Everyone sensed it. Kevin Durant finally admitted it.
If Draymond Green had been able to keep his hands to himself and not gotten suspended. If LeBron James hadn’t stepped up and had three of the best Finals game performances ever. If Andrew Bogut had been healthy. If Stephen Curry could have better defended all those pick-and-rolls he was dragged into. If Kyrie Irving had missed.
If the Golden State Warriors had closed out their 3-1 NBA Finals lead, Durant would not be in the Bay Area.
Durant had wanted (Game 6 of the Western Conference Finals) so bad, he did something he never did: let himself savor winning before it happened: “Man, I saw us in the ball caps and T-shirts, with our fans going crazy and dancing. That town was so good to us, showed us love even when we lost. I wanted it more for them than even me.” He went home crushed, replaying his every miss – and there’d been plenty. He acquitted himself better in Game Seven, but Westbrook was strictly on fumes then. Some part of Durant knew he’d already punched his ticket. “It felt like that whole thing was set up for me to leave,” he says, “especially after they blew a lead in the finals, because I damn sure wasn’t going there if they’d won. But after Game Seven, I called up my agent and said, ‘Damn, dude, Golden State – what if?’ “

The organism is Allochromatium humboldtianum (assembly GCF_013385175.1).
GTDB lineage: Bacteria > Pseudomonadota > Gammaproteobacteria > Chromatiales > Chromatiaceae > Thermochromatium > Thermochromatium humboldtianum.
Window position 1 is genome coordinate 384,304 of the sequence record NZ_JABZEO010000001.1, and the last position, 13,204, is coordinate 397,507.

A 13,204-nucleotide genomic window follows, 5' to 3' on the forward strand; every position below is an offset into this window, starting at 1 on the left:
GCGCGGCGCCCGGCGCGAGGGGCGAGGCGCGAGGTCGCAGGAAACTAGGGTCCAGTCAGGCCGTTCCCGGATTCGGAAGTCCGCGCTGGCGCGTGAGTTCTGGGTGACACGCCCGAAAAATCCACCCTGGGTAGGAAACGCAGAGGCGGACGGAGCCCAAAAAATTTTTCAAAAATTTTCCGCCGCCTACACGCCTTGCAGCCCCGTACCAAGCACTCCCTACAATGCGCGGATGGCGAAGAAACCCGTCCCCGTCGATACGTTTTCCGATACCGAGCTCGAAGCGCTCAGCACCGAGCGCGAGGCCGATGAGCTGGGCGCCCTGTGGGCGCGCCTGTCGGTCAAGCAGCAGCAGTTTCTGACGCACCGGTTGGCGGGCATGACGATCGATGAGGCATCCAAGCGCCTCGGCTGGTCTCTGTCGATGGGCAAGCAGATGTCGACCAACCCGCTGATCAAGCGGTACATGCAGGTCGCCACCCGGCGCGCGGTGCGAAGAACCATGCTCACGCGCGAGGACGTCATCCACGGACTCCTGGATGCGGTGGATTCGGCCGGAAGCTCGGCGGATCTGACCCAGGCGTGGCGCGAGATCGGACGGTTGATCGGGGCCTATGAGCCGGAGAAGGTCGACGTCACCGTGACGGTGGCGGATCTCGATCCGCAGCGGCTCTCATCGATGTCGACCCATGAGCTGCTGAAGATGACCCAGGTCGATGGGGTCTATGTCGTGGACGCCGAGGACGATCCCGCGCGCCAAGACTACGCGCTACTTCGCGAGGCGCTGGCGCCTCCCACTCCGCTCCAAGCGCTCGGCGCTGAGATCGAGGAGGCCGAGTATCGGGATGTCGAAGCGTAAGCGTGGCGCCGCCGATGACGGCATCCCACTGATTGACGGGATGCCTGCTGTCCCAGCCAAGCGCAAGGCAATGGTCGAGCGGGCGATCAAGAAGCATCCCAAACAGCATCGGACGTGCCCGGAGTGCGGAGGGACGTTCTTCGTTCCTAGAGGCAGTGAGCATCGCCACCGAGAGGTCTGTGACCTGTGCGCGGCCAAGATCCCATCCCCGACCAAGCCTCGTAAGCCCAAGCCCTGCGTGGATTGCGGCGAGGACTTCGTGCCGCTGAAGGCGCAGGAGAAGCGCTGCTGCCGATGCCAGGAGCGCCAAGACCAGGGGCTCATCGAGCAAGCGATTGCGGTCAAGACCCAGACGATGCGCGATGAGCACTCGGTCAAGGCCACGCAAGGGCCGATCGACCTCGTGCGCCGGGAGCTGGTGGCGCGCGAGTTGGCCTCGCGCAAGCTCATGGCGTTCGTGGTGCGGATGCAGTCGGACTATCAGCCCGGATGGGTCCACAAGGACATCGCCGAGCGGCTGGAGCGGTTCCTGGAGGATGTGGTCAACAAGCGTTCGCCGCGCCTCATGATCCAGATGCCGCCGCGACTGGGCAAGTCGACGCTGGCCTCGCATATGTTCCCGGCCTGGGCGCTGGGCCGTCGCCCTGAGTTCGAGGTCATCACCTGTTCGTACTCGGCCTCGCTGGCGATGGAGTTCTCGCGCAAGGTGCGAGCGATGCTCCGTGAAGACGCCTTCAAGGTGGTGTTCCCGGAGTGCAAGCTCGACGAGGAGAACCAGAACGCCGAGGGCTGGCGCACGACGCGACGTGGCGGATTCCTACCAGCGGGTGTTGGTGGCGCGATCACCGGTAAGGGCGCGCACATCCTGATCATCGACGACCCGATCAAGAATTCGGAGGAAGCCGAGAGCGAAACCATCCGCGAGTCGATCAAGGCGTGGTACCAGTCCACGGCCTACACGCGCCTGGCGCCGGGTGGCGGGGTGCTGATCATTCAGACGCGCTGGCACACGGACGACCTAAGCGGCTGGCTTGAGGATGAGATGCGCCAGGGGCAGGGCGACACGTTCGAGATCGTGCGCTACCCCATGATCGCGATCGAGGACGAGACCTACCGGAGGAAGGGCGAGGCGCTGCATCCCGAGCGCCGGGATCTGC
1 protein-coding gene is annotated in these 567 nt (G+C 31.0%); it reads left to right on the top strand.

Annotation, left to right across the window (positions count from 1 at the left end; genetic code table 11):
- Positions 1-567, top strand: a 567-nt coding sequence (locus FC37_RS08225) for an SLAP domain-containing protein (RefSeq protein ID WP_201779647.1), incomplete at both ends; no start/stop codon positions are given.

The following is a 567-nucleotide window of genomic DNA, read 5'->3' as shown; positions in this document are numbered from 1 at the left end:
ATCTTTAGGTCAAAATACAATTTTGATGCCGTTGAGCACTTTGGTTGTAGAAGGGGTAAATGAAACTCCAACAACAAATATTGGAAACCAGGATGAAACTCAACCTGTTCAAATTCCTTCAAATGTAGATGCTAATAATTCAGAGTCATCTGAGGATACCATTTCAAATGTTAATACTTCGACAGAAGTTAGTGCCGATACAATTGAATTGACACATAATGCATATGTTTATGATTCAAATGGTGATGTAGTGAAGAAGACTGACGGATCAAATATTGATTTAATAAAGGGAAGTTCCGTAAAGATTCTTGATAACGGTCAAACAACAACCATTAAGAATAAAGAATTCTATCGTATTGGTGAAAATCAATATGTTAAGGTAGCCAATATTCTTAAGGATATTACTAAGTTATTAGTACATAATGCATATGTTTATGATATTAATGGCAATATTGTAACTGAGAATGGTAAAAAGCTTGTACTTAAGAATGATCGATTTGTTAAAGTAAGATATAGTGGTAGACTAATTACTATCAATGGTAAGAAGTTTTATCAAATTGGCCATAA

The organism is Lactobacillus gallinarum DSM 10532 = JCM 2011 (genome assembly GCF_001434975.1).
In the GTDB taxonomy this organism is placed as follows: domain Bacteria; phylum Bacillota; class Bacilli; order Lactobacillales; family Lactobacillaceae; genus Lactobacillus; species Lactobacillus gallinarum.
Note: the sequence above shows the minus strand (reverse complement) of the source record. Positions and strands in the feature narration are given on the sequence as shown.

The Warriors were prepared for that “what if?” Like Pat Riley bringing LeBron and Chris Bosh to Miami, it took a lot of foresight and planning, then a lot of luck when it was time for things to fall into place. The Warriors had laid the groundwork, but it was still going to take some breaks along the way to make it happen.
Breaks such as the Warriors stumbling and the Cavaliers taking full advantage with three brilliant Finals games.
That was the big step on Durant’s path to the Bay Area. Like we all knew, if they win that Finals the NBA has a very different landscape right now. KD just finally confirmed it.
As a side note, it’s worth reading the entire Rolling Stone article to get Durant’s perspective of the sacrifices he made, both as a player and a person, that led him to his decision this summer, and other decisions in his life. This is a thoughtful man.